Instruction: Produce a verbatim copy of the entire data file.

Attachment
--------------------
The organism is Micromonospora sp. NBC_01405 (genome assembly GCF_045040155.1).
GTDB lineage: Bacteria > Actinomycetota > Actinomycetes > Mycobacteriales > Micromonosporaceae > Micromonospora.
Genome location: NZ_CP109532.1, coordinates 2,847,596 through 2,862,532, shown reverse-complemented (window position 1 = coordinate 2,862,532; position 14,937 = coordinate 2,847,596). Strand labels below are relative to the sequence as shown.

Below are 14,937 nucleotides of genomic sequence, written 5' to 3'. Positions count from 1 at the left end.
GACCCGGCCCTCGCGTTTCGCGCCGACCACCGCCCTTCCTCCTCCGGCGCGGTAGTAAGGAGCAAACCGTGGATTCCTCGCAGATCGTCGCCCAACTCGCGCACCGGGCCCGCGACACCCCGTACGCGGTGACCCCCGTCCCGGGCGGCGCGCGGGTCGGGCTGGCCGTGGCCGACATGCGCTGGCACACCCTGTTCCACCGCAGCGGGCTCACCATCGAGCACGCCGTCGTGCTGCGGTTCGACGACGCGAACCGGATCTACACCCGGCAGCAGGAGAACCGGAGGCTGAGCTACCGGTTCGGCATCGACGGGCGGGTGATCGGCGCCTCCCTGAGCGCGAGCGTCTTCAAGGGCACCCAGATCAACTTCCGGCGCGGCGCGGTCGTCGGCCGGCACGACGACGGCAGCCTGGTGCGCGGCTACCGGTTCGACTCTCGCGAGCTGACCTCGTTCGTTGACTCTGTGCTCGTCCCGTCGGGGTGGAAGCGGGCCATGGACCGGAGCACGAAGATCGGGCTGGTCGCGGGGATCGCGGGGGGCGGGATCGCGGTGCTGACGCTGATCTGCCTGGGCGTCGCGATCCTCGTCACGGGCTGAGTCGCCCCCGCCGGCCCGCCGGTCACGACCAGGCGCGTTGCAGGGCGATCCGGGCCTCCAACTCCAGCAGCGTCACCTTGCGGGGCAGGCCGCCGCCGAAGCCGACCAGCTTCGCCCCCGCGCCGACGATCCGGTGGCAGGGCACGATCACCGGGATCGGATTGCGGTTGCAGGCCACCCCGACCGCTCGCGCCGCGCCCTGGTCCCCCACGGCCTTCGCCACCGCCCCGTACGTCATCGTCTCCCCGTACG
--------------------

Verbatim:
The organism is Micromonospora sp. NBC_01405 (genome assembly GCF_045040155.1).
GTDB lineage: Bacteria > Actinomycetota > Actinomycetes > Mycobacteriales > Micromonosporaceae > Micromonospora.
Genome location: NZ_CP109532.1, coordinates 2,847,596 through 2,862,532, shown reverse-complemented (window position 1 = coordinate 2,862,532; position 14,937 = coordinate 2,847,596). Strand labels below are relative to the sequence as shown.

Below are 14,937 nucleotides of genomic sequence, written 5' to 3'. Positions count from 1 at the left end.
GACCCGGCCCTCGCGTTTCGCGCCGACCACCGCCCTTCCTCCTCCGGCGCGGTAGTAAGGAGCAAACCGTGGATTCCTCGCAGATCGTCGCCCAACTCGCGCACCGGGCCCGCGACACCCCGTACGCGGTGACCCCCGTCCCGGGCGGCGCGCGGGTCGGGCTGGCCGTGGCCGACATGCGCTGGCACACCCTGTTCCACCGCAGCGGGCTCACCATCGAGCACGCCGTCGTGCTGCGGTTCGACGACGCGAACCGGATCTACACCCGGCAGCAGGAGAACCGGAGGCTGAGCTACCGGTTCGGCATCGACGGGCGGGTGATCGGCGCCTCCCTGAGCGCGAGCGTCTTCAAGGGCACCCAGATCAACTTCCGGCGCGGCGCGGTCGTCGGCCGGCACGACGACGGCAGCCTGGTGCGCGGCTACCGGTTCGACTCTCGCGAGCTGACCTCGTTCGTTGACTCTGTGCTCGTCCCGTCGGGGTGGAAGCGGGCCATGGACCGGAGCACGAAGATCGGGCTGGTCGCGGGGATCGCGGGGGGCGGGATCGCGGTGCTGACGCTGATCTGCCTGGGCGTCGCGATCCTCGTCACGGGCTGAGTCGCCCCCGCCGGCCCGCCGGTCACGACCAGGCGCGTTGCAGGGCGATCCGGGCCTCCAACTCCAGCAGCGTCACCTTGCGGGGCAGGCCGCCGCCGAAGCCGACCAGCTTCGCCCCCGCGCCGACGATCCGGTGGCAGGGCACGATCACCGGGATCGGATTGCGGTTGCAGGCCACCCCGACCGCTCGCGCCGCGCCCTGGTCCCCCACGGCCTTCGCCACCGCCCCGTACGTCATCGTCTCCCCGTACG